“Thank you, Patrick,” she said. He switched her off, and went up to bed.
Next morning, he began the repairs. The wrist and ankle cuts would heal themselves over a few days now that she was powered up, even while she was in sleep mode, he just needed to keep the wounds clean and covered. He carefully peeled back some of the skin from her face and repaired her broken cheek bone. The cigar burns which so horrified him would take a while to heal, they were relatively deep and the skin would probably be permanently discoloured. He sprayed the weals on her back with a temporary plastic covering. Patrick was used to dealing with damaged synths and androids but usually the damage was caused by accident or age. He found it difficult to imagine somebody mutilating a synthetic in such a calculated fashion. Synths weren’t conscious, but they were programmed to avoid damage to themselves, as long as that didn’t put a human being at risk in the process. A synth would plead and beg for help if it sensed injury. There were probably people who were turned on by this sort of behaviour and, of course, inflicting damage on one’s own property wasn’t illegal.
He left Mary in sleep mode for the rest of the week and woke her the next Saturday after first checking her over. Her wounds were healing nicely and the cheekbone was fully fused in place. She climbed out of the examination cage and dressed in the clothes that he’d brought for her. They were oddments from thrift stores but she carried them well, he thought. He showed her around the living quarters to orient her and then took her out to the barn to look at the ‘exhibits,’ part of her duties would be to keep them dusted.
Patrick seldom had to leave his house, he did most of his programming work in his office and he HoloSkyped colleagues and attended virtual meetings as necessary. Mary’s deep programming allowed her to cook, clean, and hold basic conversations. She made beds, answered calls and placed orders for provisions. Patrick often took her with him if he went out. If he drove the car manually, Mary would use her GPS software to give him directions. If he visited friends she would sit or stand patiently, answering simple factual questions and helping to serve food and drinks if asked. Friends noticed that Patrick seemed happier and more relaxed than he’d been for a long time.
Patrick knew that he was being illogical but he felt that Mary was lonely as she sat quietly downstairs while he slept, so he told her to sit in his bedroom during the night. She would wake him at the allotted time and then go down and make him a cup of tea.
Patrick and Mary had been ‘co-habiting’ for about three weeks when he got a call from Shaky Tom at Fairyland Automatons. “The cops have been round,” he said.
Patrick was puzzled. “Cops, why?” he asked.
“That 3.8F’s previous owner wants her back,” said Shaky.
“But I’ve got a receipt for her, I bought her in good faith, she’s mine.”
“Normally that would be true, but the previous owner says she was, stolen, so it’s your loss, I’m afraid.” Shaky disconnected and his image disappeared in a cloud of tiny multicoloured three dimensional pixels.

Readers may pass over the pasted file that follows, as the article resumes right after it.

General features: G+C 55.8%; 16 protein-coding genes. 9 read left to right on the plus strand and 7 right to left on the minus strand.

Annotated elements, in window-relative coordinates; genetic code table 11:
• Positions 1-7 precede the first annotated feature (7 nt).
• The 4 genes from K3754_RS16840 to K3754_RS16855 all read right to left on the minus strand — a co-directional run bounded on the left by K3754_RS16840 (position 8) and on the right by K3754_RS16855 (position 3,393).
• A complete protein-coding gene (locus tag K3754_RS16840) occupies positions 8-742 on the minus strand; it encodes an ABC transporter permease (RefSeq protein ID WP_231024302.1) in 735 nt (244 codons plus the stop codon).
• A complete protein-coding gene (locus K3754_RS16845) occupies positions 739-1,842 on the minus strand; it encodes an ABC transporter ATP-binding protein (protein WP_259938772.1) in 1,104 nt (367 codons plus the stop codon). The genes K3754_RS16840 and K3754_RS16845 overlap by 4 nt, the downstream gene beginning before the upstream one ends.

Two hours later there was a knock at the front door. Patrick answered it and found two police officers on his doorstep, standing behind them was an angry looking older man.
The smaller of the police officers introduced herself. “Sergeant McGovern, sir, we’ve come to retrieve a stolen synthetic, serial number 82741 dash 38747 dash 13624, illegally sold to you by a Thomas Fletcher of Fairyland Automatons and owned by Mr Martin Riley here,” she gestured towards the older man.
Patrick invited them all in and tried to argue that Mary was his property now. The Sergeant showed him the various court orders on her DataPad. She offered to upload copies to his server.
“You can sue Mr Fletcher or apply for recompense through the Victim Support Scheme.” she said.
“I’m not worried about the money; I just don’t want you to take her.” Patrick was agitated, and almost shouting.
“It’s not a “she,” Mr Tighe, it’s a synth, and I’m sorry but it’s Mr Riley’s synth.”
Patrick realised that he had no option, he called Mary down from the bedroom where he’d sent her.
“Hello, Mary, do you remember me?” asked Martin Riley, speaking for the first time and smiling broadly.
“No, I am afraid I do not,” said the synth.
“Well, you used to live with me, and now you’re coming back home. Say goodbye.”
Patrick stood helplessly as Riley led Mary out to his car and opened the passenger side door for her. Patrick moved forward but the sergeant and her companion were standing in front of him, they grabbed him and held him back as he struggled to go out to Riley’s car.
“Don’t hurt her, don’t you dare hurt her,” he shouted. He caught a glimpse, through the rear window, of a smiling Martin Riley looking back at him as the car drove away. Patrick was distraught, shouting and weeping, the police helped him to a chair and the sergeant made him a cup of tea. They left once he regained his composure. As they walked down the front path, he heard the sergeant say to her companion.
“He should get a real girlfriend, a good-looking boy like that, wasted on a synth.”
Patrick shut the door of his house and walked into the kitchen. He stared out at the fields at the back of his house and wondered what to do next. He went back to his office and tried to work on his current job but stopped after a few seconds and sat staring at the screen. He was coldly furious. He hated Martin Riley and had fantasised that he had re-programmed Mary to strangle him while he lay in bed, or smash his skull with a hammer.